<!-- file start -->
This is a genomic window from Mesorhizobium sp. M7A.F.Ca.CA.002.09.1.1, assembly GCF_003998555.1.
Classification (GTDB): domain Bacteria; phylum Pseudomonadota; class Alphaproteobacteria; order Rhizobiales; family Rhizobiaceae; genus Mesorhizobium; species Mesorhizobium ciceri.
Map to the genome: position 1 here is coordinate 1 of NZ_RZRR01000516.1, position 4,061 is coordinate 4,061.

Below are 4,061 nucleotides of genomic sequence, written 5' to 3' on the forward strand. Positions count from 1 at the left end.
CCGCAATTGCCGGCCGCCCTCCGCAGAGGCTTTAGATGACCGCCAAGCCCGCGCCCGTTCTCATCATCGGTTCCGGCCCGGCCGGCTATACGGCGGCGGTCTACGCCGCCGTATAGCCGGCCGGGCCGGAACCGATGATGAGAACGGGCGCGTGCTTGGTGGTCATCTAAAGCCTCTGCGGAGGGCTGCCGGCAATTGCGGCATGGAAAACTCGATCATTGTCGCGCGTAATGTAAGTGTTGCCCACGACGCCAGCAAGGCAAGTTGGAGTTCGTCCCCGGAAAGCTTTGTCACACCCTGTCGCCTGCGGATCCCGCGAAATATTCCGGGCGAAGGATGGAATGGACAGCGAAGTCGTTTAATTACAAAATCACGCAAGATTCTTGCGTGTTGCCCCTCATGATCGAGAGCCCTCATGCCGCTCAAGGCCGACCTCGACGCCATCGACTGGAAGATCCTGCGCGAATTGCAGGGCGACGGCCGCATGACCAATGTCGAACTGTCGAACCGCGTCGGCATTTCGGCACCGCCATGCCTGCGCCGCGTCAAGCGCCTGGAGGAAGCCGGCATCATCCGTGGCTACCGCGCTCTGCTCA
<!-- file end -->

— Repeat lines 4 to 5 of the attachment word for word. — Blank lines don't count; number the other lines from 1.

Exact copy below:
Below are 4,061 nucleotides of genomic sequence, written 5' to 3' on the forward strand. Positions count from 1 at the left end.
CCGCAATTGCCGGCCGCCCTCCGCAGAGGCTTTAGATGACCGCCAAGCCCGCGCCCGTTCTCATCATCGGTTCCGGCCCGGCCGGCTATACGGCGGCGGTCTACGCCGCCGTATAGCCGGCCGGGCCGGAACCGATGATGAGAACGGGCGCGTGCTTGGTGGTCATCTAAAGCCTCTGCGGAGGGCTGCCGGCAATTGCGGCATGGAAAACTCGATCATTGTCGCGCGTAATGTAAGTGTTGCCCACGACGCCAGCAAGGCAAGTTGGAGTTCGTCCCCGGAAAGCTTTGTCACACCCTGTCGCCTGCGGATCCCGCGAAATATTCCGGGCGAAGGATGGAATGGACAGCGAAGTCGTTTAATTACAAAATCACGCAAGATTCTTGCGTGTTGCCCCTCATGATCGAGAGCCCTCATGCCGCTCAAGGCCGACCTCGACGCCATCGACTGGAAGATCCTGCGCGAATTGCAGGGCGACGGCCGCATGACCAATGTCGAACTGTCGAACCGCGTCGGCATTTCGGCACCGCCATGCCTGCGCCGCGTCAAGCGCCTGGAGGAAGCCGGCATCATCCGTGGCTACCGCGCTCTGCTCA